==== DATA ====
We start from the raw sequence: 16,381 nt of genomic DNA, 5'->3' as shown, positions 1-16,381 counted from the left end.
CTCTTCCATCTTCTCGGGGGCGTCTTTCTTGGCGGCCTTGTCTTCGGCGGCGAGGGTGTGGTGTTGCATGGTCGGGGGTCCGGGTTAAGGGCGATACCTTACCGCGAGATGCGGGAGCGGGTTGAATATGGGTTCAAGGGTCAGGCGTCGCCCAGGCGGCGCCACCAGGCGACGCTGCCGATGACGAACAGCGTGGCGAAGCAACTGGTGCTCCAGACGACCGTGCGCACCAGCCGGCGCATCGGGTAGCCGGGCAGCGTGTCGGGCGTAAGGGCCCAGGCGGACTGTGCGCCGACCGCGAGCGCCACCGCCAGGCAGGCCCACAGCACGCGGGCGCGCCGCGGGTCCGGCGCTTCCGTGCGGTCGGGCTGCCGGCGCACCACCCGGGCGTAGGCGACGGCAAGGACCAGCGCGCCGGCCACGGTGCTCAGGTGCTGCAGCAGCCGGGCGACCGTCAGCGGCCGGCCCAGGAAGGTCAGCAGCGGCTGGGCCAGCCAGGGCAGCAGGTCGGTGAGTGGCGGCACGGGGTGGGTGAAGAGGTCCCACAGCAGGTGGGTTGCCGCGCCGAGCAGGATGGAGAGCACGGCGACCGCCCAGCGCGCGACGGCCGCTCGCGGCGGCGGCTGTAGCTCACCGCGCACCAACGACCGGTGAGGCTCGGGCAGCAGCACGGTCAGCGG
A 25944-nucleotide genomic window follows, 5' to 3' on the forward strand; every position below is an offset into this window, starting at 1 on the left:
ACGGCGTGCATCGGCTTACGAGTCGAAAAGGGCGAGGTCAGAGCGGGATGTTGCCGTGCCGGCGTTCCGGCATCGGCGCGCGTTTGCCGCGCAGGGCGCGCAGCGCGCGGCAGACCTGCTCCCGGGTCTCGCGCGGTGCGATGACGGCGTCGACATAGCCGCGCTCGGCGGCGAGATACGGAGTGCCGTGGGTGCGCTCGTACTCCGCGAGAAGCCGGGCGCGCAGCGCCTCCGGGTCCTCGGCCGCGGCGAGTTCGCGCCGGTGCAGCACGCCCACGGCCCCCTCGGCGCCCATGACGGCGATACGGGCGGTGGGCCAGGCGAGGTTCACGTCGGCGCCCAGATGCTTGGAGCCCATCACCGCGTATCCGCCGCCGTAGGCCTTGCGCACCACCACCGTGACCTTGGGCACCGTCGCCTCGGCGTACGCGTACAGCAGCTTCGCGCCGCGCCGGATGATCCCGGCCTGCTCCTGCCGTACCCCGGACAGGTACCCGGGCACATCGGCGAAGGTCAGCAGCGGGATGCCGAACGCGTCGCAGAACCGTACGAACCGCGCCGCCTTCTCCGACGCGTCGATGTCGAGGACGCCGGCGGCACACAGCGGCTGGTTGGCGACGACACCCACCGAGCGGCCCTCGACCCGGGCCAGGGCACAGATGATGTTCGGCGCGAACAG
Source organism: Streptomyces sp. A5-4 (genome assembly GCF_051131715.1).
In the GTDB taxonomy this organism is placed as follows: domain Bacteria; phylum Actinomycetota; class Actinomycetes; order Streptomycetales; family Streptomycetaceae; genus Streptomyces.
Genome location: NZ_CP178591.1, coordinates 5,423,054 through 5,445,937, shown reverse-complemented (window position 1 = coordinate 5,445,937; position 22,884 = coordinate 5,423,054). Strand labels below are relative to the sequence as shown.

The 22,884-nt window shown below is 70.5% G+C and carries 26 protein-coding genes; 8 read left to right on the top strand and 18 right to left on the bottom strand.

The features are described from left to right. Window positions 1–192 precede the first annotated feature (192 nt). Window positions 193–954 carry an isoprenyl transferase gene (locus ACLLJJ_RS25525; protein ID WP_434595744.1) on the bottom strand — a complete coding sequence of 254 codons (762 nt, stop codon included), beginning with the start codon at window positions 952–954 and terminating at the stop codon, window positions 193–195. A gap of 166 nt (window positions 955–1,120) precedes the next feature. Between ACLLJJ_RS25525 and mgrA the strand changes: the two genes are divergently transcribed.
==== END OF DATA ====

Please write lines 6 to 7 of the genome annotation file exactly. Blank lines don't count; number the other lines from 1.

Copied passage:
In the GTDB taxonomy this organism is placed as follows: domain Bacteria; phylum Actinomycetota; class Actinomycetes; order Streptomycetales; family Streptomycetaceae; genus Streptomyces.
Genome location: NZ_CP178591.1, coordinates 5,423,054 through 5,445,937, shown reverse-complemented (window position 1 = coordinate 5,445,937; position 22,884 = coordinate 5,423,054). Strand labels below are relative to the sequence as shown.